There are approximately 30 recipes for peppernuts from Swedish, Danish connection, Dutch, Danzig, Friedrichstadter (made for Duke Frederick), German and Russian types of Peppernuts

Although there are many recipes in America, Grandma (Anna Daisy Suderman) Siemens recipe appears in the California Holy Cross Cookbook.
1 cup brown sugar
1/2 cup sugar
1 cup butter
4 eggs
1/2 tsp salt
2 T milk
1 tsp nutmeg
1 tsp cinnamon
1 tsp vanilla
1 T lemon rind
1/4 tsp lemon extract
4 1/2 cups flour (or more)
1 T baking powder
3/3 c finely chopped pecans

Mix in order, roll into 'snakes'. Cut into 1/2 inch pieces, bake at 325 to 350 for 10 minutes.

Memories are invoked in many ways - through our senses. Think of favorite things to touch, see, hear, taste and smell....and each memory is associated with people or events. We are a forgetful people. Yet God has provided us with ways to remember what is important....and to remember Him. As we begin the New Year, what is worthy of being remembered when this year, 2010, has ended?

"But the Helper, the Holy Spirit, whom the Father will send in My name, He will teach you all things, and bring to your remembrance all that I said to you." John 14:26

Peppernut Links on line:
Pepernoten (Dutch Peppernuts)

Tuesday, December 22, 2009

What Do You See When You Look Into the Manger?

For to us a child is born, to us a son is given, and the government will be on his shoulders. And he will be called Wonderful Counselor, Mighty God, Everlasting Father, Prince of Peace. Isaiah 9:6

Through the curtains of time, Isaiah looked into the Manger and saw a Wonderful Counselor, Mighty God, Everlasting Father and Prince of Peace. A child is born to us.

This child would be special, what new mother looks into the face of her child and sees what he or she will become or in what way the child will impact others? New mothers look into the faces of their newborn child, and see the needs of the child, count their toes, hold their fingers. When Mary looked into the face of her son, Jesus, what did she see? As she sat near the manger where her child lay, what did she see? When the shepherds came from the field to find the babe to worship Jesus and told all they heard from the angels, it is no wonder that the Scripture says, But Mary treasured up all these things and pondered them in her heart. (Luke 2:19)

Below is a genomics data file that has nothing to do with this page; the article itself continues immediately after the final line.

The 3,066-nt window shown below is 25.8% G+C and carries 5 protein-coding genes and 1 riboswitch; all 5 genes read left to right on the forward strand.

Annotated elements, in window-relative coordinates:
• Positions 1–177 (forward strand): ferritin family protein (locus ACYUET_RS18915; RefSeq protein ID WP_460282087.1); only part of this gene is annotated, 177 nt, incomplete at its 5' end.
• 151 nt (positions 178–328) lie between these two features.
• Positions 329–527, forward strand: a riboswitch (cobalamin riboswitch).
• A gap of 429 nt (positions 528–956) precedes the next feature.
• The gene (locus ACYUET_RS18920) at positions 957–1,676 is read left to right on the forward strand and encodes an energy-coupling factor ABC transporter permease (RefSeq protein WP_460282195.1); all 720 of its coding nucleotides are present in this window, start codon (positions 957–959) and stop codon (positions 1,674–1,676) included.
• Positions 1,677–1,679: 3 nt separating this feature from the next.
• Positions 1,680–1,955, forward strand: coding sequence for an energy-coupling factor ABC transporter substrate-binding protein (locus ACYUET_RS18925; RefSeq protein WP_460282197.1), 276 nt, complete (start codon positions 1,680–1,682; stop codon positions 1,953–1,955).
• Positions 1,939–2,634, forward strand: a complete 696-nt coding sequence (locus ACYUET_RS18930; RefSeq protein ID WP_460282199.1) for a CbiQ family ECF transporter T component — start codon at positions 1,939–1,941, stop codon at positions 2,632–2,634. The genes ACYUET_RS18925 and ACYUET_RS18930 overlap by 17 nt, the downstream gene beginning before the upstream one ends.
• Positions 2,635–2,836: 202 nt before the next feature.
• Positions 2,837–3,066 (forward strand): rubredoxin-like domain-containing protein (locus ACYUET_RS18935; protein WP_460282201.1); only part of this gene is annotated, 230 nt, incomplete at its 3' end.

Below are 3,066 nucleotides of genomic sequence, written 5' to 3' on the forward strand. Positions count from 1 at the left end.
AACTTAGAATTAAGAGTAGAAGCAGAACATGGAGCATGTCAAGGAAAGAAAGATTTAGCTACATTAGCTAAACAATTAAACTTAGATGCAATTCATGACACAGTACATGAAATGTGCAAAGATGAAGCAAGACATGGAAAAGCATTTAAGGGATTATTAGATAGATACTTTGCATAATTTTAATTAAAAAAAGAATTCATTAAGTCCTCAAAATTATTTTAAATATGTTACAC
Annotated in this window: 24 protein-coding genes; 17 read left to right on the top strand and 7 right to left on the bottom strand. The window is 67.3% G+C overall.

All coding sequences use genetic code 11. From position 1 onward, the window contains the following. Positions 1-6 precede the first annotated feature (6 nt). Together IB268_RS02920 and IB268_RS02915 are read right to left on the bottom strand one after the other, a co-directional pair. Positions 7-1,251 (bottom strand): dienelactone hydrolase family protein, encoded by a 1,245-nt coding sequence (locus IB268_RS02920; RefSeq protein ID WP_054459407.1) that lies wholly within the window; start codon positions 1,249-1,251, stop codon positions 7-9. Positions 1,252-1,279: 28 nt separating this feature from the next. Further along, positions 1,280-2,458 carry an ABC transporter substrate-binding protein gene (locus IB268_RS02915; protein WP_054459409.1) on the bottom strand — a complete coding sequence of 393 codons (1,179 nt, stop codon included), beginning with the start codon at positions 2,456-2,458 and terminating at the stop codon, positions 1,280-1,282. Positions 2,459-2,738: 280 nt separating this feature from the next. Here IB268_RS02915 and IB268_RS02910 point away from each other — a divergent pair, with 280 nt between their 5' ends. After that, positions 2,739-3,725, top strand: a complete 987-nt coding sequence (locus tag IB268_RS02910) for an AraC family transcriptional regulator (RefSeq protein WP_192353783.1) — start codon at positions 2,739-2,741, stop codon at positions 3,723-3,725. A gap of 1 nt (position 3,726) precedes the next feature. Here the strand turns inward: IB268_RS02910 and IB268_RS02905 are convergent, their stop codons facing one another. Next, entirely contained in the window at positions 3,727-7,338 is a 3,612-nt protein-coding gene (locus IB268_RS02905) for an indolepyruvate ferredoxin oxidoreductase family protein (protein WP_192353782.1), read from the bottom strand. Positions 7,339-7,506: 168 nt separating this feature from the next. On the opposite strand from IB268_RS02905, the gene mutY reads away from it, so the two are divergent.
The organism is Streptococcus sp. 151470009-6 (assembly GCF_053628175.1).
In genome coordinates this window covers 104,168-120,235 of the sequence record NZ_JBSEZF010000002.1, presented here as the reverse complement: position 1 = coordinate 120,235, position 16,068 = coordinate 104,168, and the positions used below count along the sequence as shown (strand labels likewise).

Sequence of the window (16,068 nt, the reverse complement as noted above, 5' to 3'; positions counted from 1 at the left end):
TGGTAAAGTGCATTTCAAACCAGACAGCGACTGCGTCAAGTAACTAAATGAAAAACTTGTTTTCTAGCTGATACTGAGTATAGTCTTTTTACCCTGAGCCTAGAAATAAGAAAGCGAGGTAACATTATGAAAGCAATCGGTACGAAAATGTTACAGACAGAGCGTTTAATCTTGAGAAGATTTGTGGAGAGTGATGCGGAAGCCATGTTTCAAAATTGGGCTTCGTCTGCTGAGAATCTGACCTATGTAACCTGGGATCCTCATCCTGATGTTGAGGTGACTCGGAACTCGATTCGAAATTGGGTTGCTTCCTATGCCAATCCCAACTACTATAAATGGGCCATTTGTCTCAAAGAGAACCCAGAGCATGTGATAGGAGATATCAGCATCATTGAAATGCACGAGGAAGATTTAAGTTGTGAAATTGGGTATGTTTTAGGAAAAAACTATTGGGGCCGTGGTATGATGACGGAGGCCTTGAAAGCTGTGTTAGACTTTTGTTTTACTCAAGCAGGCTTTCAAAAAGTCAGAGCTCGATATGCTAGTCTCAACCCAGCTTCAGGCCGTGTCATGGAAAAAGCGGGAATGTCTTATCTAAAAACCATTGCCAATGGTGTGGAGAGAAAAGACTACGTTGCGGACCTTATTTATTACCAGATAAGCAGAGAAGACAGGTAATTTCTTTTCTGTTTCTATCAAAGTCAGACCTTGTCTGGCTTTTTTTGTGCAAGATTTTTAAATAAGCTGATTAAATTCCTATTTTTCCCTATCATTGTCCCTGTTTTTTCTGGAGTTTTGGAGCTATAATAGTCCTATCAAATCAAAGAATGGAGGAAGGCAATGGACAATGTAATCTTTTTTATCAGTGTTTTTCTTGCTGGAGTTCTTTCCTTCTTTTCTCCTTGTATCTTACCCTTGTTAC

The Wise Men came from the far east, how far, no one knows. Yet they came, mile and mile. What did they see when they looked in the manger? They saw King Jesus and worshipped Him. They gave gifts fit for a king to the baby boy. The wonder and amazement and worship of their child must have made Joseph and Mary take a second look into the manger, even as we do in this season.

As Jesus' brief time on the earth unfolded, Joseph and Mary saw their son, the Son of God, teaching, greeted with praise and adulation, they saw him arrested, persecuted, dying on the cross, a most horrible death. They saw his closest companions desert their son. Did they wonder why? Ord did they know?

When I was a child, I learned about the baby Jesus. I saw a sweet baby child as I looked into the manger. I saw my family celebrate Christmas on their knees, praying to Jesus. Later I looked into the manger and I saw the price my family paid in order to have the freedom to worship Jesus many generations ago. They traveled many miles, for they knew that in Jesus is the freedom of more than the body, a freedom of the soul. When they looked into the manger, despite heartache, hunger, physical fear, hard labor, they saw with their hearts the babe, the Savior of the world, the everlasting Father.

When I look into the manger, I see more than earthly governments, or comforts of the body, I see everlasting life and the fruit of the spirit that comes only through seeing in the manger with the heart.
But the fruit of the Spirit is love, joy, peace, patience, kindness, goodness, faithfulness, gentleness and self-control. Against such things there is no law.

During this season, what do you see in the manger? Do you see selfishness or greed? Do you see fear, lies and hate? Look again, with your heart, look into the manger and see the Christ Child, your Saviour, Comforter, Shepherd, the one who died on the cross for our sins. Do you see the Giver of Life Eternal?